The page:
Portuguese grilled sardines
Whether you’ve got a week or a month for travelling in Portugal, the country has much to offer to international tourists. Recently, the small coastal country has gained a reputation for its food. With a long history of exploration, Portuguese food consists of a wide variety of international spices. Portuguese cuisine is also heavily influenced by other Mediterranean cuisines, with a heavy penchant for olive oil and garlic.
Tour in Porto – tripe & red wine
Being a coastal country, Portugal features a lot of fish and seafood in its cuisine. A food tour to Porto, however, wouldn’t be complete without the meaty tripe—a speciality of the Porto region. Tripe is animal intestines but, in Porto, mixed with red wine, beans, sausage & black pepper, the dish is particularly flavorful. Because many of the wines from the Duoro valley near Porto are rich, full-bodied reds, most of the cuisine you’ll encounter will usually be meat & rice dishes.
You’ll find many of the local apartments in Porto in the Ribeira district, just along the Duoro River. Restaurants, bars and cafes in this area are a popular place to find good food and interesting people.
Food specialties in Lagos
Located on the southern coast of Portugal, Lagos has several food specialties. The southern region of Portugal, the Algarve, is famous for its sardines which many locals cook throughout the day—a simple snack food for the barbeque! The Algarve region also has two other main-dish specialties, if you’re on a food tour through Lagos and the surrounding region:
Chicken piri piri: This barbequed chicken dish is served with the local piri piri sauce. Piri piri is a spicy sauce, made of a particularly hot chile. The Portuguese introduced the sauce into their cuisine from their colonies in Mozambique and Angola. Though it’s mostly used with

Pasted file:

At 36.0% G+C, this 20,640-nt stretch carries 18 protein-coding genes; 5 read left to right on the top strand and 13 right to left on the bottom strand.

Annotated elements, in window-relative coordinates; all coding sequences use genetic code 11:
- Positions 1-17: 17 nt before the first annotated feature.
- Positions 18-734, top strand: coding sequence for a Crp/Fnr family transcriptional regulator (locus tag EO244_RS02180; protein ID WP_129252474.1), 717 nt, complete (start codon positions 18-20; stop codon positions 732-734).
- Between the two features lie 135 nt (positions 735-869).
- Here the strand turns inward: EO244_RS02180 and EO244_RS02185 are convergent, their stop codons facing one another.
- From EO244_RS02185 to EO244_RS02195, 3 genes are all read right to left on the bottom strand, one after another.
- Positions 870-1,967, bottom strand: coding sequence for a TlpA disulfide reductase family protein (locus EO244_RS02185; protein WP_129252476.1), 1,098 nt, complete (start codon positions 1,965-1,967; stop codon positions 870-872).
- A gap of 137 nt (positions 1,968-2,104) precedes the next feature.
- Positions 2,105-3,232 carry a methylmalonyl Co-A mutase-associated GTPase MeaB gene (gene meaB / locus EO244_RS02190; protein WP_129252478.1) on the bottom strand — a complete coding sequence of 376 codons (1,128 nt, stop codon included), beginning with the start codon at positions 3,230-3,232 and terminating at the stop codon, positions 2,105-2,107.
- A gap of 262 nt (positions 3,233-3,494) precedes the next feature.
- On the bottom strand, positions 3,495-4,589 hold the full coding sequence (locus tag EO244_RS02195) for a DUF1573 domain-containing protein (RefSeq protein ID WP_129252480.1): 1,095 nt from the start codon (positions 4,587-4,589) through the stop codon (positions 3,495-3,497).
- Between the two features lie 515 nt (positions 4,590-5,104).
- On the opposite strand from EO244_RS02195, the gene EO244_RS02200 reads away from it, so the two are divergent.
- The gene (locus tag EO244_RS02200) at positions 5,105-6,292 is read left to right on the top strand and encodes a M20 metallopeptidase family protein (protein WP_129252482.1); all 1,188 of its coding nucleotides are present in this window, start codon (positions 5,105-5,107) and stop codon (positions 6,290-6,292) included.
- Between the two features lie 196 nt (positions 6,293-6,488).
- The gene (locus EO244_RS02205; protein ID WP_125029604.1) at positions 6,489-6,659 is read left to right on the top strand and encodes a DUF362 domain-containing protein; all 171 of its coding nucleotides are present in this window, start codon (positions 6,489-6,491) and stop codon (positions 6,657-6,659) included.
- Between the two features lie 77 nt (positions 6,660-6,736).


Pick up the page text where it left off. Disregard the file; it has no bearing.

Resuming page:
Cod in Portugal
barbeque chicken, it’s also a popular seasoning for grilled fish & shrimp.
Salted cod: Called “bacalhau”, salted cod is a staple dish of Portugal. It’s even a traditional Christmas dinner in some parts. While it’s a popular food from many of the seafaring nations during the times of colonisation, the Portuguese are known to have specialized salted cod into as few as 365 different recipes (one for every day of the year), or as some legends have it, over 1000 different recipes.
Food in Lisbon, with an international flair
If you’re staying in one of the many Lisbon apartments in the trendy Bairro Alto neighbourhood, you’ll be near many of the restaurants—restaurants popular with both the locals and the tourists. Food in Lisbon, the Portuguese centre of tourism, is renowned around the world for its high-class chefs and international cuisine, not to mention five-star Portuguese restaurants. Within the Bairro Alto neighbourhood are many small cafés and local eateries—perfect locations to find an undiscovered restaurant.
Whether you’re on a country-wide food tour in Portugal, or just visiting Lisbon on a short break, you’ll find food is as much a part of the local culture as anything else—maybe even more so. If you hop from city to city, consider staying in one of the many apartments on offer throughout Portugal. With hundreds of apartment & bed and breakfast options, you’ll be living a bit more like a local while travelling.